Thursday, March 10, 2005

Lacking Clarity 1

1996
Lacking Clarity by Elizabeth Burns
I have often imagined a conversation with one of my former peers in junior high or high school, hearing an astonished voice ask, "What in the world happened to you.' and answering thus: "The thing that was happening all my life. How does it happen that a person, impaired by a lifelong, insidious process, creates a false sense of security in his or her mind and brings only the shadow of terror to the future rather than light of aspiration? For most of my youth, clear to my late twenties, I lived as though a shadow covered half to most of my face. The people who loved me best did not really know me, and it was beyond my verbal power to tell them about my visual perspective and its meaning.
Visual impairment is the price of life. In 1962, an infant weighing three pounds, three ounces was considered more fit for the grave than for the cradle. Premature infants born then faced the same obstacles to life that they do now, but the existing technology was less adequate to stabilizing their condition, and the procedures for handling and caring for the fragile children were timid and halting. Indeed, the first people to learn about caring for premature infants were those exhibiting them as freaks; they were a kind of humanity humans' had trouble accepting. At birth, I was sixteen inches long. Most of the three pounds, three ounces was in my huge head; my limbs were like twigs. My parents would come and visit me, but they could not touch me; they stared into the dark incubator at a cylindrical cell in which I lived for nine weeks. I suffered from acute and life threatening respiratory distress, and the doctors decided to give me pure oxygen. There is a succinct explanation of how oxygen helps cause visual impairment in Steve Sternberg's short article in the April 20, 1996 edition of Science News. "The link between oxygen and blindness was recognized in the 1940s. At that time, doctors thought excess oxygen was the only culprit... Excess oxygen halts the growth of blood vessels in the eye. As preemies are weaned from the oxygen, cells in the retina react by issuing a chemical that triggers rapid blood vessel growth. The new, weak- walled vessels leak blood, prying the retina from its bed. This causes severe loss of vision in 60 percent of the smallest preemies." "You were very lucky. Just one more hit off that oxygen and you would have come out of the incubator totally blind," my eye doctor once told me.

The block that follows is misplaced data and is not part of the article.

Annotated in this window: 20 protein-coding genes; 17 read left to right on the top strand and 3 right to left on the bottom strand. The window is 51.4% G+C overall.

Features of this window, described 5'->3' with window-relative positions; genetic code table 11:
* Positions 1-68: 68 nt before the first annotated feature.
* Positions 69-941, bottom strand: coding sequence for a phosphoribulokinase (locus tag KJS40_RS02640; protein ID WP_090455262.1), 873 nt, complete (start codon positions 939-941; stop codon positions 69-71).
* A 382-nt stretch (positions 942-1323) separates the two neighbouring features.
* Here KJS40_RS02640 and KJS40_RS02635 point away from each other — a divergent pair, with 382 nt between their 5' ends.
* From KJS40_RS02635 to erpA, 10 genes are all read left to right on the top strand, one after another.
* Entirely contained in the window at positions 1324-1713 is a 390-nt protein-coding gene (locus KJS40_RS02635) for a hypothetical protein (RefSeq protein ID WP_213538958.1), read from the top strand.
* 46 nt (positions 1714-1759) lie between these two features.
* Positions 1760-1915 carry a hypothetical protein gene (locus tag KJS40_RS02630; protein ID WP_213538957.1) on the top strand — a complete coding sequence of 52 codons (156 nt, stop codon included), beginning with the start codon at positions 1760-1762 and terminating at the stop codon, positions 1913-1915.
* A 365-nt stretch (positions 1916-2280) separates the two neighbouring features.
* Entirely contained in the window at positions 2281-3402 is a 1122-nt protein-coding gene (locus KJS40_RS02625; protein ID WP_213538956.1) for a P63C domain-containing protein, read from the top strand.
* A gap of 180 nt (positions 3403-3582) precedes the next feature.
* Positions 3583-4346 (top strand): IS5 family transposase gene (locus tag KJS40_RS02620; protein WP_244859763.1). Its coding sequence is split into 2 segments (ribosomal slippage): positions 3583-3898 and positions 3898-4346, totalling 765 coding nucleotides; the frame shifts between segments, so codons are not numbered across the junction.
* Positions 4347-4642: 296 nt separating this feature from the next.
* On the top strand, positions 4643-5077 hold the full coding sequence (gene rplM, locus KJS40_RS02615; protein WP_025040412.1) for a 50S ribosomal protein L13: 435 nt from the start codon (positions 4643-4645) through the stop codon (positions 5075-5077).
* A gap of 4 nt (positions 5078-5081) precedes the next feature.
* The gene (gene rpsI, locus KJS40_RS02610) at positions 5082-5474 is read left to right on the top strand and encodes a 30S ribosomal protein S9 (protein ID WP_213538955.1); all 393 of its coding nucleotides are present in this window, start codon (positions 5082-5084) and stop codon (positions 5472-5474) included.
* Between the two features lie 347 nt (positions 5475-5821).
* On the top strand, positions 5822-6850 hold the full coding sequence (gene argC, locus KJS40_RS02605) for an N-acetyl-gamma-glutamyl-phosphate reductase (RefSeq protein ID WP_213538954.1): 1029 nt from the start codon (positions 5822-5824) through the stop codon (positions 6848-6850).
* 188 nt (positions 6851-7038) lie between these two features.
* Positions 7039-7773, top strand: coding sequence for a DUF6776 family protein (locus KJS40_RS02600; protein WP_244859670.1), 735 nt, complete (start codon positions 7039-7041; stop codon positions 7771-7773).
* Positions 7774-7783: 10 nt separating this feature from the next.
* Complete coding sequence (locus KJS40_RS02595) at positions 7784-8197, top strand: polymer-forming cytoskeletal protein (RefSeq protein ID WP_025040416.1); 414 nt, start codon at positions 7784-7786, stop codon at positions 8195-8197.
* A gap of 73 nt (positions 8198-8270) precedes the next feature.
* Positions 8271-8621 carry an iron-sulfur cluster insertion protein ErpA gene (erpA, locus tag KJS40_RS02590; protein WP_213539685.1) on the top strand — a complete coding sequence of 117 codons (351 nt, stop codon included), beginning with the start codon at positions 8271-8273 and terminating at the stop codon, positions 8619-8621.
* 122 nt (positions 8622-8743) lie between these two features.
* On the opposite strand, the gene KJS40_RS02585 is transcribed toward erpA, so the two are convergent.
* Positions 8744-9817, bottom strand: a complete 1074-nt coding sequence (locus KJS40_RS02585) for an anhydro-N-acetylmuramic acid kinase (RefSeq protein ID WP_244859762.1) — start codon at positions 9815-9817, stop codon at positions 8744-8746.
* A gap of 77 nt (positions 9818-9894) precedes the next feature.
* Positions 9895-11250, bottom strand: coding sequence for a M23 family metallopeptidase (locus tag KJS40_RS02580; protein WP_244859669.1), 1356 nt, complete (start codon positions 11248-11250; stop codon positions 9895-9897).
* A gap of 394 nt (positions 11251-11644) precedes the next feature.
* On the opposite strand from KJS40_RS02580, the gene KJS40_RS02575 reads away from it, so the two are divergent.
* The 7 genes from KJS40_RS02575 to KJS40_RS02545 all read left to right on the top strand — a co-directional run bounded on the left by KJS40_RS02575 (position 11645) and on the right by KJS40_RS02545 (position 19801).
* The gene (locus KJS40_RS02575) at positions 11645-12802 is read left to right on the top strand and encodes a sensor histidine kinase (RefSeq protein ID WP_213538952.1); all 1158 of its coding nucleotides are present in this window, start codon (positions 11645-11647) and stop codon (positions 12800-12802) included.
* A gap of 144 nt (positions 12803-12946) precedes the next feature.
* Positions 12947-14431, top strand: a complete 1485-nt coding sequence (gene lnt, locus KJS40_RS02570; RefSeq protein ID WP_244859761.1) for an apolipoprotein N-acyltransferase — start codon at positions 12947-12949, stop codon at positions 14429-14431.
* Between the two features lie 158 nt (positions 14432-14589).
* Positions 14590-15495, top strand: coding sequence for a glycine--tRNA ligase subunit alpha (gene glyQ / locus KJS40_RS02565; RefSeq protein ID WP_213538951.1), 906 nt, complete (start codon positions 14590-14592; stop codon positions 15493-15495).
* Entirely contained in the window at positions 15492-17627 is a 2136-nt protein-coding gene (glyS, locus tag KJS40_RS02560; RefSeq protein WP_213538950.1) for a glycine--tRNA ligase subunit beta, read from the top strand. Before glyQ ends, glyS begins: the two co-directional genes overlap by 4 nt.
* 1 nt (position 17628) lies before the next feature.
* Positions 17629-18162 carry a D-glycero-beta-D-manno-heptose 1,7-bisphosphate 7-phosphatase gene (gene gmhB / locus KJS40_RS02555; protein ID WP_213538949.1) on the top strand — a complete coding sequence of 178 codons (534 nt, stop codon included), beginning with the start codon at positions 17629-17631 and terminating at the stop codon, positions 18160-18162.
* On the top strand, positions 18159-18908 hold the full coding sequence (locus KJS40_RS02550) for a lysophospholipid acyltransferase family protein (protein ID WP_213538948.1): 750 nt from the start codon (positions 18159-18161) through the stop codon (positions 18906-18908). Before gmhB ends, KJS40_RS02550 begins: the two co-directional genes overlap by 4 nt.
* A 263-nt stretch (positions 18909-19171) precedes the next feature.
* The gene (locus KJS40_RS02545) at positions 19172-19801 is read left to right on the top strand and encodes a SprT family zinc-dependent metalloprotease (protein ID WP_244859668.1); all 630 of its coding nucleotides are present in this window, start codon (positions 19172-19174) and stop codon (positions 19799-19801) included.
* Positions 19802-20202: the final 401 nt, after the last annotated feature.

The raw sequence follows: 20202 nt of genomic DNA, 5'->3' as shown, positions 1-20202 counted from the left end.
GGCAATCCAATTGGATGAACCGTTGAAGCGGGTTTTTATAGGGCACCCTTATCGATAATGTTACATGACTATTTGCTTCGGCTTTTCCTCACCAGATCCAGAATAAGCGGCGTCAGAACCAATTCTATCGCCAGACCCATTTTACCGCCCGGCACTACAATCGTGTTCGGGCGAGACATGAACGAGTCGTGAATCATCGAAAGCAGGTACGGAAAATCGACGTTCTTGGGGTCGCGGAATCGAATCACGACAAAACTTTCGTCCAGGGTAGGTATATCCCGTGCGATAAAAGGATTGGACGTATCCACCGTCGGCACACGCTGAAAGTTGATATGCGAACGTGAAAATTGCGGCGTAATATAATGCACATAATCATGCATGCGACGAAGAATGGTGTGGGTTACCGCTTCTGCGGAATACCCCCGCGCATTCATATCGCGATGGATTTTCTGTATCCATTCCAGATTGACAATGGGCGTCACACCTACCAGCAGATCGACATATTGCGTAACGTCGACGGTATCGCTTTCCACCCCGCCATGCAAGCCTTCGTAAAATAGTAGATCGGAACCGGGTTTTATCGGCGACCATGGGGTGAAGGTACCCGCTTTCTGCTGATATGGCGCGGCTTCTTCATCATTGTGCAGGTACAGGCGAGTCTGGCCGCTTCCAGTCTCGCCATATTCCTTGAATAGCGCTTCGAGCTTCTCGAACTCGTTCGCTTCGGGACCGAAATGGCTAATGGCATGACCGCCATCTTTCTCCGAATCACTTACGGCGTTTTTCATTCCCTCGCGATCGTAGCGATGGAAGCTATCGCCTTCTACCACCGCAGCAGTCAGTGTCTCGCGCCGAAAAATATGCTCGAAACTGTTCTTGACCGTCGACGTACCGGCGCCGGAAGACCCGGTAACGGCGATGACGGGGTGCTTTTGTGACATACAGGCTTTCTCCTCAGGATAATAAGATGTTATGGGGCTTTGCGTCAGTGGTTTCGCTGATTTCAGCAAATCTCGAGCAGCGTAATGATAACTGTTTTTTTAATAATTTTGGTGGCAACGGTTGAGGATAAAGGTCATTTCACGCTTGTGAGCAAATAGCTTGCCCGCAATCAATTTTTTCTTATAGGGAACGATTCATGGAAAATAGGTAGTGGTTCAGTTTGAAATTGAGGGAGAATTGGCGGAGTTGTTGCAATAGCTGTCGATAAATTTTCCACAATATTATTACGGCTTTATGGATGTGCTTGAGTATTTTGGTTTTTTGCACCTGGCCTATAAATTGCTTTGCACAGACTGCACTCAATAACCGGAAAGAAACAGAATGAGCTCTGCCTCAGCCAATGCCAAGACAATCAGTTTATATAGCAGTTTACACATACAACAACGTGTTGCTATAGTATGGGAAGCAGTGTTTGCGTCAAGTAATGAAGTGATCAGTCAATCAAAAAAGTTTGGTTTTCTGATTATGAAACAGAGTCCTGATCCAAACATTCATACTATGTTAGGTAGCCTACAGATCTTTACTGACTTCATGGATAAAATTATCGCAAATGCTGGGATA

There were two white gashes, one on the center of each rust-colored retina. These would not have been a problem if they had stayed small. My retinas were, and are, unstable; the deadening of the tissue spread because the retinopathic gene in my blood started to act. My parents deny this, but my eye doctor has told me, "With as much deterioration as I see here, and the tremendous rate at which it happens, I can only conclude that you are carrying an active retinopathic gene. Somewhere in your family, maybe two or three generations back, one of them was blind. The blind people are there." The tiny gashes have since turned into white clouds.I did not walk until my eighteenth month, and I never crawled or rolled anywhere. "You were wonderful that way," my mother said. "I could put you down, and there you'd stay. It kept me from worrying about you running off or destroying things." But she was worried. "The fact that you were so far behind schedule on your development pointed to a handicapping condition. But it was impossible to know what the problem was." My first eye examination was given in about my second year. The doctor warned that there was trouble with my eyes, and from what he could gather, more trouble ahead. Examining me was difficult because I was barely verbal. My father, feeling dissatisfied with the examination's grim results, sought a second opinion. The other examiner told him that there was nothing to worry about, I was normal. My father settled on that decision; the case, in his mind, was closed.
But my mother and father never lived behind my eyes. That precious space, the seat of conscious individual perspective, and the crux of a human relationship to the world and divinity, was where I was hit and hurt. At first, I saw two worlds, one identical to the other. Focusing a few details here and there, I would try to tune one world out and pull the other (usually the left) close. That was coping, not compensation. Blinking hard and shaking my head, I tried to make duplicity go away. In the foreground was a forest of details, sight was the act of focusing the necessary ones, leaving the rest. My peripheral vision was impoverished, and I was prone to accidents with furniture. I also developed nearsightedness which, until a few years ago, could be corrected. But the underlying multiplicity of vision remained.